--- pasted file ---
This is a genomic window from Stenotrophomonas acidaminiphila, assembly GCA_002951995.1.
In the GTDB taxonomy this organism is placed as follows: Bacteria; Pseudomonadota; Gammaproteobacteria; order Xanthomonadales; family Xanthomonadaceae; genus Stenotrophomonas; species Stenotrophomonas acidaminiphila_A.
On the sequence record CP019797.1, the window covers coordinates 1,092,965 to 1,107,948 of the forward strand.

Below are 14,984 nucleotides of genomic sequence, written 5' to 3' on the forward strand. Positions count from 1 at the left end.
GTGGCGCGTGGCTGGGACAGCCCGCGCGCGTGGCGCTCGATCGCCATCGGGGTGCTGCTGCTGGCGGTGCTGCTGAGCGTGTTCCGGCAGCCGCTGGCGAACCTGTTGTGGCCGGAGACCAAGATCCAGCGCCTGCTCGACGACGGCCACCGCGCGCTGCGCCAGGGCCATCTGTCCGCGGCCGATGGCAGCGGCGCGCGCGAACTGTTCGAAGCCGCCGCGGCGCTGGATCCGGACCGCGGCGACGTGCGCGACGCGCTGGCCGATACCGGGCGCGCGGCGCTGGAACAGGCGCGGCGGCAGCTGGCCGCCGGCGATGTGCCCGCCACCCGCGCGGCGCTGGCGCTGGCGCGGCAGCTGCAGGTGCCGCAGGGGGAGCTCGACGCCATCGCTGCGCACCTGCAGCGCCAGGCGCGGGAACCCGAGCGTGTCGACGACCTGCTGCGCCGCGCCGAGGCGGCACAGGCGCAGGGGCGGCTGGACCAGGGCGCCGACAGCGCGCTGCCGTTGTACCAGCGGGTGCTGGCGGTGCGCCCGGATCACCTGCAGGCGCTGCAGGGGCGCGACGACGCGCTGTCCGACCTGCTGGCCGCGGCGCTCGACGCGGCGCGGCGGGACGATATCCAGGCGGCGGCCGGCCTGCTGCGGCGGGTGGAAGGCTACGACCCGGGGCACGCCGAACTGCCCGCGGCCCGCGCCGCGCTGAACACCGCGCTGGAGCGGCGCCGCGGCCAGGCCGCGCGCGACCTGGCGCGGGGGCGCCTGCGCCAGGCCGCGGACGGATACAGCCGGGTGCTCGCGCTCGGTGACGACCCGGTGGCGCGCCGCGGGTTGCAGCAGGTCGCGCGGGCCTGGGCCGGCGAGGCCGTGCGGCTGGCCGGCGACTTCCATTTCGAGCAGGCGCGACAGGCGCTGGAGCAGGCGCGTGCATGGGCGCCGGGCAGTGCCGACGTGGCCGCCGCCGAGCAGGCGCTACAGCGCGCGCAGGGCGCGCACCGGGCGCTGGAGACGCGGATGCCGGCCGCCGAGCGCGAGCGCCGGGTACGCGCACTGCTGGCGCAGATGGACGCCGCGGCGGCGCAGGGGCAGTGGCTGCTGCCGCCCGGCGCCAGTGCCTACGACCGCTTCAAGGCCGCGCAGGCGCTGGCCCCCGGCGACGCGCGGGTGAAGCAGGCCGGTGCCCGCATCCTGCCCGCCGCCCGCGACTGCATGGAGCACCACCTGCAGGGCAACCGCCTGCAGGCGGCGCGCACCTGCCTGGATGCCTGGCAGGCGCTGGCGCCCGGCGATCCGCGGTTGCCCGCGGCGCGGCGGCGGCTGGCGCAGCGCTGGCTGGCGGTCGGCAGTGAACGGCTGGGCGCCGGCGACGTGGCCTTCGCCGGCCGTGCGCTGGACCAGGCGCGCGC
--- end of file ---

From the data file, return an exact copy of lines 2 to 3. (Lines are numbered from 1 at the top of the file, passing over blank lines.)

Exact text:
In the GTDB taxonomy this organism is placed as follows: Bacteria; Pseudomonadota; Gammaproteobacteria; order Xanthomonadales; family Xanthomonadaceae; genus Stenotrophomonas; species Stenotrophomonas acidaminiphila_A.
On the sequence record CP019797.1, the window covers coordinates 1,092,965 to 1,107,948 of the forward strand.